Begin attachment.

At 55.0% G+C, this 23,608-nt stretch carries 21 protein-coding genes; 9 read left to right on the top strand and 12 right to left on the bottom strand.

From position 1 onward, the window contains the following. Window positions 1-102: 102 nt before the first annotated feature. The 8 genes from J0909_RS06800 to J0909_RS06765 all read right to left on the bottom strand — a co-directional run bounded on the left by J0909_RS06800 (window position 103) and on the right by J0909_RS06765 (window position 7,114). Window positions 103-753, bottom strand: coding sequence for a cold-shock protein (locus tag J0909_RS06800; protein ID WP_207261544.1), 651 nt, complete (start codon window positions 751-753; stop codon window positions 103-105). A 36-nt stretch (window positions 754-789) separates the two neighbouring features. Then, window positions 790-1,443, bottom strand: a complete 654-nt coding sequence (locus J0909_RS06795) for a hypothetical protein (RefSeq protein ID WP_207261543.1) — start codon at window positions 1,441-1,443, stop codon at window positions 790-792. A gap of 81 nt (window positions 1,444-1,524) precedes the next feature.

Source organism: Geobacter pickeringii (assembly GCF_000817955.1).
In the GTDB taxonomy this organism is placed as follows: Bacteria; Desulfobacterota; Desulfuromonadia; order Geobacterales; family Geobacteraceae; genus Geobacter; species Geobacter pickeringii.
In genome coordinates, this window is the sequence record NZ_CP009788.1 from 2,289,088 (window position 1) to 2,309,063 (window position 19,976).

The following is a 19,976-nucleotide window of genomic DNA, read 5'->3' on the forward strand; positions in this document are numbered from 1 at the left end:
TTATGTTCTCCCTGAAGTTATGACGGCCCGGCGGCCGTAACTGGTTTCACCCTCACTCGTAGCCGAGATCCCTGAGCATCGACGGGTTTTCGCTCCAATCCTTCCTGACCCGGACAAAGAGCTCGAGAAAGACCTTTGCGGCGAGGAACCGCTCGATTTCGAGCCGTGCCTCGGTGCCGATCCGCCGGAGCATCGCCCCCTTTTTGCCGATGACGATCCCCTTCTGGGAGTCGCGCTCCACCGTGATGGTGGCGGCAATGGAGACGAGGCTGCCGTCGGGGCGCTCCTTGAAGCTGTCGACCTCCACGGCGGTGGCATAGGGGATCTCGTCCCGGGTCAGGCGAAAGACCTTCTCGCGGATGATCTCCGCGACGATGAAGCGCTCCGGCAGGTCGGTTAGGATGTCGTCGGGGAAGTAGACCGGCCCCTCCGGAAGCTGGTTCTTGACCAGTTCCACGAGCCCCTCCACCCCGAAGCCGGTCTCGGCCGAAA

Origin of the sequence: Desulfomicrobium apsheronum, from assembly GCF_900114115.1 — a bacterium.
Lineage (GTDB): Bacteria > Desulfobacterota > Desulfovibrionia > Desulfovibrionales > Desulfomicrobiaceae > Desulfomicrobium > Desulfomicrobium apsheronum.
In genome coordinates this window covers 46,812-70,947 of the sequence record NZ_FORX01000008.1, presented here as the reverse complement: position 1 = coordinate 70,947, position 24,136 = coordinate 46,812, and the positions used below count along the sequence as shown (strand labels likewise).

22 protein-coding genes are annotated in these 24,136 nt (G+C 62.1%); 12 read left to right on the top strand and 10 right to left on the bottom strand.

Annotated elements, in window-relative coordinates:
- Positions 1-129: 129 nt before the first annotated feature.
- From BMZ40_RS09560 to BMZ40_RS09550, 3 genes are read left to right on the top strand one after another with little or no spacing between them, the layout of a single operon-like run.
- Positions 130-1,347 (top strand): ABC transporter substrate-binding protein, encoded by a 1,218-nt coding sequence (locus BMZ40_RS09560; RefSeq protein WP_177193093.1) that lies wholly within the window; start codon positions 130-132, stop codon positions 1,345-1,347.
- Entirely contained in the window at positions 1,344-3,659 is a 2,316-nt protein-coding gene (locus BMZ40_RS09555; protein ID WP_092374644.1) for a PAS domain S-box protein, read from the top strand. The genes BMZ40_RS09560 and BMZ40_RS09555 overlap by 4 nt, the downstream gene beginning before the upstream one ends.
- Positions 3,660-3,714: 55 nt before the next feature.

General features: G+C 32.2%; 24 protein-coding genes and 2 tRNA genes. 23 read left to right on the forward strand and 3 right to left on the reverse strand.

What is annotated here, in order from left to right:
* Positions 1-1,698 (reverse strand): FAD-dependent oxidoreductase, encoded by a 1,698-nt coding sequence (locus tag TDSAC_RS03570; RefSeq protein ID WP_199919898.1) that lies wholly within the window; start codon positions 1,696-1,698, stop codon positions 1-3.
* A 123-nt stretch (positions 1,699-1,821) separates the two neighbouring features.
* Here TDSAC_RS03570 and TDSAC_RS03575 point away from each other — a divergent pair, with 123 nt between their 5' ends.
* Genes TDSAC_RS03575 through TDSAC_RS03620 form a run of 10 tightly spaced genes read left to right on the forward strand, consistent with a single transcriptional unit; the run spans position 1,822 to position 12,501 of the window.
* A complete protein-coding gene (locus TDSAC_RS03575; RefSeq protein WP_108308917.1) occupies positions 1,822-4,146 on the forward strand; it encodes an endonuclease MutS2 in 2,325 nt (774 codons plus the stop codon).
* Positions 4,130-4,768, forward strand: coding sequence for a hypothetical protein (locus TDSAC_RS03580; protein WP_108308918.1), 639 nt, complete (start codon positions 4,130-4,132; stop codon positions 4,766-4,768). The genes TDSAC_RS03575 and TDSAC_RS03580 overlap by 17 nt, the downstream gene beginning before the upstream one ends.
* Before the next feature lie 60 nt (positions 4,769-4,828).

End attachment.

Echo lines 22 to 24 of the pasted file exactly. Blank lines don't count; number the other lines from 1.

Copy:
* Here TDSAC_RS03570 and TDSAC_RS03575 point away from each other — a divergent pair, with 123 nt between their 5' ends.
* Genes TDSAC_RS03575 through TDSAC_RS03620 form a run of 10 tightly spaced genes read left to right on the forward strand, consistent with a single transcriptional unit; the run spans position 1,822 to position 12,501 of the window.
* A complete protein-coding gene (locus TDSAC_RS03575; RefSeq protein WP_108308917.1) occupies positions 1,822-4,146 on the forward strand; it encodes an endonuclease MutS2 in 2,325 nt (774 codons plus the stop codon).